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cmd/go: go directive is insufficiently documented for module authors to be able to make a decision about its value #30791

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dmitshur opened this Issue Mar 12, 2019 · 6 comments

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dmitshur commented Mar 12, 2019

Go 1.12 has added a go directive to the go.mod file. It's documented in the following places.

At https://golang.org/doc/go1.12#modules:

The go directive in a go.mod file now indicates the version of the language used by the files within that module. It will be set to the current release (go 1.12) if no existing version is present. If the go directive for a module specifies a version newer than the toolchain in use, the go command will attempt to build the packages regardless, and will note the mismatch only if that build fails.

Additionally, a relevant paragraph from https://golang.org/doc/go1.12#compiler:

The compiler now accepts a -lang flag to set the Go language version to use. For example, -lang=go1.8 causes the compiler to emit an error if the program uses type aliases, which were added in Go 1.9. Language changes made before Go 1.12 are not consistently enforced.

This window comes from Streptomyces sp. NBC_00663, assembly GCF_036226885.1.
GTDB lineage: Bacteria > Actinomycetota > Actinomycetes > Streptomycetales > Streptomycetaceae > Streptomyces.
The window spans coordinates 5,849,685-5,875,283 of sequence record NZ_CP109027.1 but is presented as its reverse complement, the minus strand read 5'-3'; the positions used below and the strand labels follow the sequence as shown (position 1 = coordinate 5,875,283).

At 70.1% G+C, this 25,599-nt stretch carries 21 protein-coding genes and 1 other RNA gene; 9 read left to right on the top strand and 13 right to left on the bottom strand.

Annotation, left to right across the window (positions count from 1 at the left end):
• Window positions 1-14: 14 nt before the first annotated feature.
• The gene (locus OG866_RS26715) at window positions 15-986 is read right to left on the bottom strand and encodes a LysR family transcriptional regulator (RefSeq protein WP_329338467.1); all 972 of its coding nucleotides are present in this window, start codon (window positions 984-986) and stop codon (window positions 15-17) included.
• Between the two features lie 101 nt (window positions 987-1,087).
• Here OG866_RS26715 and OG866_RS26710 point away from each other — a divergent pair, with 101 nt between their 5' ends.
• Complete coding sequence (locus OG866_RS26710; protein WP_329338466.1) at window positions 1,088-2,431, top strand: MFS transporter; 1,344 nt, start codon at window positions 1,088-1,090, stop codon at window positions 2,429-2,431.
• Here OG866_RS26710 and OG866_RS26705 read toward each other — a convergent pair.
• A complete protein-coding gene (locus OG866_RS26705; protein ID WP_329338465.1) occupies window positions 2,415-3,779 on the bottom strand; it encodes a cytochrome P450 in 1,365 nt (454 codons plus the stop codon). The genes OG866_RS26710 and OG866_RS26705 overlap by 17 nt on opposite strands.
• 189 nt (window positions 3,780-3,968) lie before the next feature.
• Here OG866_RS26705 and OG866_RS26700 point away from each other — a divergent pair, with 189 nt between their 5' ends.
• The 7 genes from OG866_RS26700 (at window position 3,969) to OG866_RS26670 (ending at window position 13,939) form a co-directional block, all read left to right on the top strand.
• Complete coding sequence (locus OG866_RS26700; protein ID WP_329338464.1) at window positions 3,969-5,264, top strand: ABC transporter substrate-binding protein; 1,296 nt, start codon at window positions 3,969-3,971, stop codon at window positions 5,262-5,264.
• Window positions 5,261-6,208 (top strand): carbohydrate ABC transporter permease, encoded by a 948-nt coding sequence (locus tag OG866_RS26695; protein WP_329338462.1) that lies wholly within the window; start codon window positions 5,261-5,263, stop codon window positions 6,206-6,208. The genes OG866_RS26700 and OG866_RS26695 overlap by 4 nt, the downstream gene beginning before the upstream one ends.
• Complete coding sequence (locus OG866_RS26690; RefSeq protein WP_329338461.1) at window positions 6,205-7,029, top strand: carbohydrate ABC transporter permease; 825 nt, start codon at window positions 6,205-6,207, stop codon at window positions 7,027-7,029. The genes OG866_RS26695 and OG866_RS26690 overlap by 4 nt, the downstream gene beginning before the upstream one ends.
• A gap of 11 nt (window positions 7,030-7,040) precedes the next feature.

At https://golang.org/cmd/go/#hdr-The_go_mod_file:

go, to set the expected language version;

There is additional information available in issues, proposals, commit messages and code review comments, which I did not mention above. However, that information is not readily accessible to users.

It is very common for package authors to aim to ensure their Go packages can be used in multiple versions of Go. Sometimes it's just Go 1.12.x and Go 1.11.x (the current and previous releases). Other times the goal is to support even older versions of Go. This often includes running tests in CI with those versions of Go to ensure that the build and tests are successful. When these package authors add a go.mod file file to their repositories, they should be able to make a sensible decision about what go directive should be included.

Problem

I believe the current documentation is not sufficient for module authors to make a well-informed decision on whether to include the go directive in their go.mod files, and if so, what the value of the go directive should be.

I think we should try to improve documentation to resolve that. But first I want to make sure others agree that it's a problem.

(This is based on looking over the discussions that have happened around various PRs/CLs where the go directive is introduced, often by people who are very familiar with modules. Sometimes this happens more often due to #30790.)

/cc @ianlancetaylor @dsnet @bcmills @julieqiu @heschik @matloob

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ianlancetaylor commented Mar 12, 2019

I'm sure we should write better docs.

The basic guideline is fairly simple: a "go" directive 1.N means that the code in that module is permitted to use language features that existed in 1.N even if those features were removed in later releases of the language.

In other words, if the code compiles successfully at version 1.N, then it will continue to compile for all later versions of the language, even if it happens to use language features that were later removed.